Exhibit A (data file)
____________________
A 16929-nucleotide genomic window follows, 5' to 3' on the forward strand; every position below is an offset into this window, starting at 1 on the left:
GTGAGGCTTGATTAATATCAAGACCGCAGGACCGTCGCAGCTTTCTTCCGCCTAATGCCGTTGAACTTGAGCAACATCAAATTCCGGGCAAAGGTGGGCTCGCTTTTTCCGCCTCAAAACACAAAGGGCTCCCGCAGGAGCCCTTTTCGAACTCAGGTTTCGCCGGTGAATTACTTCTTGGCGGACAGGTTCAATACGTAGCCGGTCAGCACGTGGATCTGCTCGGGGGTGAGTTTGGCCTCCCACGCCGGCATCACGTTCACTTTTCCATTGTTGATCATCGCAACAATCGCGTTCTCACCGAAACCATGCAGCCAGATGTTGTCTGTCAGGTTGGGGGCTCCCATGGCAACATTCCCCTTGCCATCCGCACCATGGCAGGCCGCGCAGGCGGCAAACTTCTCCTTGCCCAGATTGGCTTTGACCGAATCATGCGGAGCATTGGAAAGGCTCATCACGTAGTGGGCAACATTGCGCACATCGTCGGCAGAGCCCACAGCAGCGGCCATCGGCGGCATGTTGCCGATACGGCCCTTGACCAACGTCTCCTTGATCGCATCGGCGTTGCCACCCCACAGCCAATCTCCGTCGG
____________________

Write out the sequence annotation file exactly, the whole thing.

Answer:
A 16929-nucleotide genomic window follows, 5' to 3' on the forward strand; every position below is an offset into this window, starting at 1 on the left:
GTGAGGCTTGATTAATATCAAGACCGCAGGACCGTCGCAGCTTTCTTCCGCCTAATGCCGTTGAACTTGAGCAACATCAAATTCCGGGCAAAGGTGGGCTCGCTTTTTCCGCCTCAAAACACAAAGGGCTCCCGCAGGAGCCCTTTTCGAACTCAGGTTTCGCCGGTGAATTACTTCTTGGCGGACAGGTTCAATACGTAGCCGGTCAGCACGTGGATCTGCTCGGGGGTGAGTTTGGCCTCCCACGCCGGCATCACGTTCACTTTTCCATTGTTGATCATCGCAACAATCGCGTTCTCACCGAAACCATGCAGCCAGATGTTGTCTGTCAGGTTGGGGGCTCCCATGGCAACATTCCCCTTGCCATCCGCACCATGGCAGGCCGCGCAGGCGGCAAACTTCTCCTTGCCCAGATTGGCTTTGACCGAATCATGCGGAGCATTGGAAAGGCTCATCACGTAGTGGGCAACATTGCGCACATCGTCGGCAGAGCCCACAGCAGCGGCCATCGGCGGCATGTTGCCGATACGGCCCTTGACCAACGTCTCCTTGATCGCATCGGCGTTGCCACCCCACAGCCAATCTCCGTCGG